The Daily Caller has obtained documents, emails and communications showing how President Barack Obama’s Federal Communications Commission demolished wireless broadband company LightSquared’s competition through a pattern of regulatory decisions apparently aimed at establishing an “open-access” Internet in the United States.
The FCC successfully green-lighted LightSquared’s corporate formation in 2009 by allowing Wall Street hedge fund Harbinger Capital Partners to purchase majority ownership in satellite company SkyTerra. A major obstacle that still remained in LightSquared’s way was competitor GlobalStar.
GlobalStar had a similar operation to the one LightSquared was building at the time. A major difference, though, was GlobalStar’s already-orbiting satellites, and the broadband Internet access it was already providing to Americans in rural areas of the country.
GlobalStar leased terrestrial spectrum to Open Range Communications, a company that provided broadband Internet access to customers in underserved parts of rural America. Open Range’s business model depended on a 2008 loan, worth $264 million, from the U.S. Department of Agriculture’s Rural Utilities Service.
In 2008 the FCC gave GlobalStar a 16-month waiver from so-called “gating” rules, which required it to guarantee that its satellite service would be continuously available everywhere it offered broadband service, and also required it to maintain spare satellites in case of an urgent need. GlobalStar had said the issues its system faced would be fixed when it could launch 24 new satellites, which it planned to do by July 1, 2010.
The waiver was meant to allow GlobalStar and Open Range to continue building their networks while GlobalStar fixed those issues. Open Range depended on GlobalStar for its continued operation.
Then, the unthinkable happened: On April 6, 2009 an earthquake struck L’Aquila, Italy, damaging a factory that made component parts essential to GlobalStar’s satellites. The factory closed, reopening eight months later in early December 2009. (RELATED: Documents: LightSquared shaping up as the FCC’s Solyndra)
Citing the earthquake and disruptions because of the global financial meltdown, GlobalStar filed a request with the Obama administration’s FCC on Dec. 14, 2009, asking for an additional temporary waiver from the agency’s requirements so it could continue building its network.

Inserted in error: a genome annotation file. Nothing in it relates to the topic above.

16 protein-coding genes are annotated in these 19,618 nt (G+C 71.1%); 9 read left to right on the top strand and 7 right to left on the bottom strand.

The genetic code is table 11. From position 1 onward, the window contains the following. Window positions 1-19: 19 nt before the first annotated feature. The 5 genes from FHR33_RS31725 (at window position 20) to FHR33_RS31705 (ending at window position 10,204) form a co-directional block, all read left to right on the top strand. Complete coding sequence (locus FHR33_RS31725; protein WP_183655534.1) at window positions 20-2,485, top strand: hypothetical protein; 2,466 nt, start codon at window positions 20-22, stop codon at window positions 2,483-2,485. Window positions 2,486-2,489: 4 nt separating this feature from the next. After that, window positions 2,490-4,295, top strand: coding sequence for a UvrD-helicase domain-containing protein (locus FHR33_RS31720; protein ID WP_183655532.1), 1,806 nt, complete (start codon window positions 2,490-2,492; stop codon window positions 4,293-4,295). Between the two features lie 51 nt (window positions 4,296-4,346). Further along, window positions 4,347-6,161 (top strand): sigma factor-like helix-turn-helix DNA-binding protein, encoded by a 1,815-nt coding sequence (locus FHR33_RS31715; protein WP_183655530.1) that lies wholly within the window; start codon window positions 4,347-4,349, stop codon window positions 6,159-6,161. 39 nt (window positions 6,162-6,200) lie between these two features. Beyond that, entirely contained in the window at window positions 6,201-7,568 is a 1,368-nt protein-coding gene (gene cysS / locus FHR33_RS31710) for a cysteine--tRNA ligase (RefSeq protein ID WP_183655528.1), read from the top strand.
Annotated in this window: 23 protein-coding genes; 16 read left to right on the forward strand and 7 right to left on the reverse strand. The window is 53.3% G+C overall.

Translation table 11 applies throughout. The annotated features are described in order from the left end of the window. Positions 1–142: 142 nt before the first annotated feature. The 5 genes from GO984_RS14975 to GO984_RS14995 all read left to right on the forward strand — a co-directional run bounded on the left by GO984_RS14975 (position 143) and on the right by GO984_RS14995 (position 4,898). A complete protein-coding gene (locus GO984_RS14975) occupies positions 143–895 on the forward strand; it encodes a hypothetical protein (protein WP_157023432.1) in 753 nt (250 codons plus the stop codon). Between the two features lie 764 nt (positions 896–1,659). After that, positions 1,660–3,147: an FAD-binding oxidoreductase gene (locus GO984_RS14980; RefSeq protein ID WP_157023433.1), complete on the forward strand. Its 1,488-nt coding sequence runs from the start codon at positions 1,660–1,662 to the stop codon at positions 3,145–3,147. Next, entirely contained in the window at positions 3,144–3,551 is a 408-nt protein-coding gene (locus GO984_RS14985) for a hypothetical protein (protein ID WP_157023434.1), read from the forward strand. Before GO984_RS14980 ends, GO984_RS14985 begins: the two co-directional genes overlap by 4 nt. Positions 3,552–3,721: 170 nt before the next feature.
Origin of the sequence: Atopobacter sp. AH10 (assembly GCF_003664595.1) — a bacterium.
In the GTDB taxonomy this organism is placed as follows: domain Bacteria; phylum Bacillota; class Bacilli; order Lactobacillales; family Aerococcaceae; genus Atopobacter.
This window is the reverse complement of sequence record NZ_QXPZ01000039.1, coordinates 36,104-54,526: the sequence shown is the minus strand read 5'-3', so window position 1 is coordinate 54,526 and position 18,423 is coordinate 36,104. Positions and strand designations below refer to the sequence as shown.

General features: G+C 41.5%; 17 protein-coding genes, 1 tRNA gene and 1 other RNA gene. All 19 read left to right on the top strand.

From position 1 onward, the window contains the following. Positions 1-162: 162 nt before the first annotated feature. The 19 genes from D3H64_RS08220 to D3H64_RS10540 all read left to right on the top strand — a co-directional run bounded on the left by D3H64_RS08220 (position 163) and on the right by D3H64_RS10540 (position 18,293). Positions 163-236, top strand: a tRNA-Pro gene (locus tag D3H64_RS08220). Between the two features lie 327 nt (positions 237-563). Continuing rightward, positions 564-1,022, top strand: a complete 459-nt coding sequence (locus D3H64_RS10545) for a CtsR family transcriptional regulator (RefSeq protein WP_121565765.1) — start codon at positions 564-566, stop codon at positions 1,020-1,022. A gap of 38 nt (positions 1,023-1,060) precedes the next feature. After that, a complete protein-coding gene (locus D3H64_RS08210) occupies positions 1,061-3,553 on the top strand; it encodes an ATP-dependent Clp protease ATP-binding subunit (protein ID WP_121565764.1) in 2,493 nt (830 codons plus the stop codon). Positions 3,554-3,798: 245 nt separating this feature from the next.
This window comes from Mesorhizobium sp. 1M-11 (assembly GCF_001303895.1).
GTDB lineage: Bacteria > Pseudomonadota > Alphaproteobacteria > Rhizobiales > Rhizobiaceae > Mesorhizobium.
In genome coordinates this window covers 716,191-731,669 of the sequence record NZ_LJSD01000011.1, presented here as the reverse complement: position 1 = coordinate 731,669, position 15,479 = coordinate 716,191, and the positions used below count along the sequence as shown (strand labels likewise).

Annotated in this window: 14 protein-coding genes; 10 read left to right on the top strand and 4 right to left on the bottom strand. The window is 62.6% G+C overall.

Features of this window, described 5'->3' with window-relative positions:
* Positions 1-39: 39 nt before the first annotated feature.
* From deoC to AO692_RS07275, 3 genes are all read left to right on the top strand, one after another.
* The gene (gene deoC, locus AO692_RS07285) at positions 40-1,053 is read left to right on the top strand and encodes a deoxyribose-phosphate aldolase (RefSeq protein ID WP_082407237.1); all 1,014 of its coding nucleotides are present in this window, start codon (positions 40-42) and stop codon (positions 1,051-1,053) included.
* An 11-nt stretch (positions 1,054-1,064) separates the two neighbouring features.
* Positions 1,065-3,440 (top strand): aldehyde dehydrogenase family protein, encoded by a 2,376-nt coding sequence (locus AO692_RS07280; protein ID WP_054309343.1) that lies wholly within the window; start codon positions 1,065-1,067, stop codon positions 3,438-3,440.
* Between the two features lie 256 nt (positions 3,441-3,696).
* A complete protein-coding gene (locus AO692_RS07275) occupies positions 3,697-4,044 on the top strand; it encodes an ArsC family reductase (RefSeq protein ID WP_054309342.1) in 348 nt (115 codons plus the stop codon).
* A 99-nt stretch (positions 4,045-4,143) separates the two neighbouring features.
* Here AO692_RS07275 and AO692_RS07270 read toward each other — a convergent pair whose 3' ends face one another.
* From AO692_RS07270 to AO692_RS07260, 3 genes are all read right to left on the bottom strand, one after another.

The FCC didn’t acknowledge receipt of the extension request until March 5, 2010, and didn’t open it up for public notice until four weeks later, on April 2.
During the months while GlobalStar’s request languished in the FCC’s slow-moving bureaucracy, the agency was helping to finalize the sale of SkyTerra to Harbinger. That company would ultimately become LightSquared.
On Feb. 26, 2010, one week before the FCC acknowledged GlobalStar’s request, Harbinger and the FCC agreed on conditions that would forbid LightSquared from selling to Verizon and AT&T any spectrum it would later acquire.
Verizon and AT&T are the nation’s two largest wireless carriers.
FCC spokeswoman Tammy Sun did not answer when The Daily Caller asked her to explain why GlobalStar’s waiver extension request was delayed for 75 days, during the same time the FCC was finalizing its deal with LightSquared executives.
Also during those late spring months in 2010, several advocacy groups funded by left-wing billionaire George Soros were advocating for the adoption of “open-access” Internet rules. Soros’ Open Society Institute has donated more than $1 million to the four organizations that comprise the Public Interest Spectrum Coalition. He is reported to have invested $200 million personally in Harbinger.
Public Interest Spectrum Coalition member groups hold the position that spectrum “belongs to the public” and should be subject to as little corporate influence as possible. Their goal is to create a community-oriented, taxpayer-subsidized and highly regulated broadband system, essentially making Internet access a public utility.